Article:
The number of vessels arriving in the EU after conducting a ship-to-ship transfer with Russian tankers is shrinking slower than hoped, despite the introduction of fresh sanctions in June, research suggests. 

Maritime analytics firm Windward says the number of such vessels calling at EU ports dropped by around a quarter in Q3 of 2023 compared to Q2, but says this decline is “not as high as expected given the many restrictions imposed”. 

The EU’s 11th package of sanctions against Russia, adopted in June this year, requires member state ports to deny access to vessels that have loaded crude oil or petroleum from another tanker on the high seas, or that have manipulated location transmission signals. 

The reforms followed warnings from several authorities that ship-to-ship transfers were being widely used to circumvent sanctions on Russian oil, but according to Tel Aviv-headquartered Windward, the practice has not completely stopped. 

“This is exactly the issue the 11th package (released relatively recently) is meant to solve, with a greater focus on such illicit ship-to-ship operations,” its Q3 risk report says. 

Ship-to-ship transfers are common and only rarely indicative of sanctions evasion, Windward says. It estimates that of more than 50,000 tanker-to-tanker meetings in Q3, just 1.6% were flagged as illicit activity. 

But changes in the locations of ship-to-ship transfers suggest a greater risk of Russian involvement, notes Byron McKinney, product management director for trade finance and compliance solutions at S&P Global Market Intelligence. 

He says vessels have “pretty much moved away from Q1 and Q2 hubs”, such as Gibraltar, and are now preferring the Baltic Sea and Black Sea.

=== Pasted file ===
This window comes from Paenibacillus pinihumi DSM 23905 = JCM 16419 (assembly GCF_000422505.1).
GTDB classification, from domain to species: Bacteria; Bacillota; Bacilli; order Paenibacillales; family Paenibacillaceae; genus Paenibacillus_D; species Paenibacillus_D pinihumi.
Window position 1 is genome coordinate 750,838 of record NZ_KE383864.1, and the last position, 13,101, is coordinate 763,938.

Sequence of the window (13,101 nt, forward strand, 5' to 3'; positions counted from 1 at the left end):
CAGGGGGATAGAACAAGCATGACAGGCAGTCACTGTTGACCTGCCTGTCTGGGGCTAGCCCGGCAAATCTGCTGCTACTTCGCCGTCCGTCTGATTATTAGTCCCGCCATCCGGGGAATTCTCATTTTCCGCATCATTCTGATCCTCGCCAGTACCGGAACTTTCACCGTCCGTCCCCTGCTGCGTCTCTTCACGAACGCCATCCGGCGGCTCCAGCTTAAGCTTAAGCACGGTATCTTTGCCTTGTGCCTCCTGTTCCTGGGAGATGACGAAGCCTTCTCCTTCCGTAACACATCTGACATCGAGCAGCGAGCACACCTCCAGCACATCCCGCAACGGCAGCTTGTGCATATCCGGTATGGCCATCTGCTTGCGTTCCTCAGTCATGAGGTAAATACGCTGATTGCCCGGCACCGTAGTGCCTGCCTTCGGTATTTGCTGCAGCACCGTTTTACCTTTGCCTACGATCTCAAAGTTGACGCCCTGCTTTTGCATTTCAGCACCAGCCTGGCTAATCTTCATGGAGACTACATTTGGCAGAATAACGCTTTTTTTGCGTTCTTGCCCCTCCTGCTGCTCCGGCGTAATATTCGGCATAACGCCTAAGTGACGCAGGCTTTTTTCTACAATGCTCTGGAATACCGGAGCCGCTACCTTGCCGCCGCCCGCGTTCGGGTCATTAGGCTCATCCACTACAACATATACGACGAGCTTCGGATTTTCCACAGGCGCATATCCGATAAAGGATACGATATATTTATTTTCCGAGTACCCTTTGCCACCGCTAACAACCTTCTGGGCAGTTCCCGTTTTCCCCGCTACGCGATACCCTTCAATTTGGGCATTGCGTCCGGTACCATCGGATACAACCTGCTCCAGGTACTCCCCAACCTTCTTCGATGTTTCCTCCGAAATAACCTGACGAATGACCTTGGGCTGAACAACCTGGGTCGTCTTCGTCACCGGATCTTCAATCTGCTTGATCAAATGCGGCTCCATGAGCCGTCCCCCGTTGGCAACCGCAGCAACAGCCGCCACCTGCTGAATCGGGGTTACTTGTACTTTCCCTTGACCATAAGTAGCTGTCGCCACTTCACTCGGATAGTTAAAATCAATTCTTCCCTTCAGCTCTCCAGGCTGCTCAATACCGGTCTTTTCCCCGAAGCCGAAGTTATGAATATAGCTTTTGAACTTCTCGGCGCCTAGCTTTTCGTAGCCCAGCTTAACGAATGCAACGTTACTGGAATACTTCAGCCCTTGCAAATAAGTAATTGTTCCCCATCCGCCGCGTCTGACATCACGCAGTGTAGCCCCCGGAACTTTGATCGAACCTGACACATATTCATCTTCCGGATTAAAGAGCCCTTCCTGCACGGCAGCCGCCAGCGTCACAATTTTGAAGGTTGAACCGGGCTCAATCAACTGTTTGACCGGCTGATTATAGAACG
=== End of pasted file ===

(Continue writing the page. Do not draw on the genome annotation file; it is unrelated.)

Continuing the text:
“Russian-owned firms are more likely now to be involved in this activity,” he tells GTR. 

At the same time, overall suspicious activity – including switching off or manipulating ships’ reported locations – has soared by 550% in the Baltic Sea in Q3, Windward’s report adds. 

The company also reports a 27% jump in so-called dark activity following a port call in Russia. 

The EU’s 11th sanctions package also banned the transit of cargo through Russian territorial waters, yet Windward’s data shows a slight increase in both transits and port calls for vessels leaving member state ports. 

It describes this finding as “an indication that the 11th package has not yet made the impact regulators were hoping for”. 

Outside Europe, the report finds that Egypt’s waters have emerged as a “new hub” for location signal manipulation by vessels, and that a previous hotspot for dark activity close to the Maldives has shifted towards India and Pakistan. 

Two of three ports most commonly visited after signal manipulation are in the UAE, along with Iraq’s Khor Al Zubair, it says. 

The report adds that China has now surpassed the UAE as the top destination for Russia’s shadow fleet of vessels, used to transport goods without the involvement of western companies. Q3 also saw a 33% rise in these ships calling at ports in Singapore. 

And Windward says Q3 “marked a new all-time high” of Russian oil exports to Latin America. 

“This is interesting, as we identified this continuous increase coming from one specific country – Brazil,” it says. “Since the beginning of 2023, the number of direct voyages of Russian oil to Brazil has increased by 186%.” 

Although Brazil has not imposed sanctions on Russia, Windward says there appears to be an upsurge in ship-to-ship transfers from a vessel leaving Russia to a vessel heading to Latin America. 

“Latam has seen a spike in such voyages in Q3, with an increase of 350%,” it says.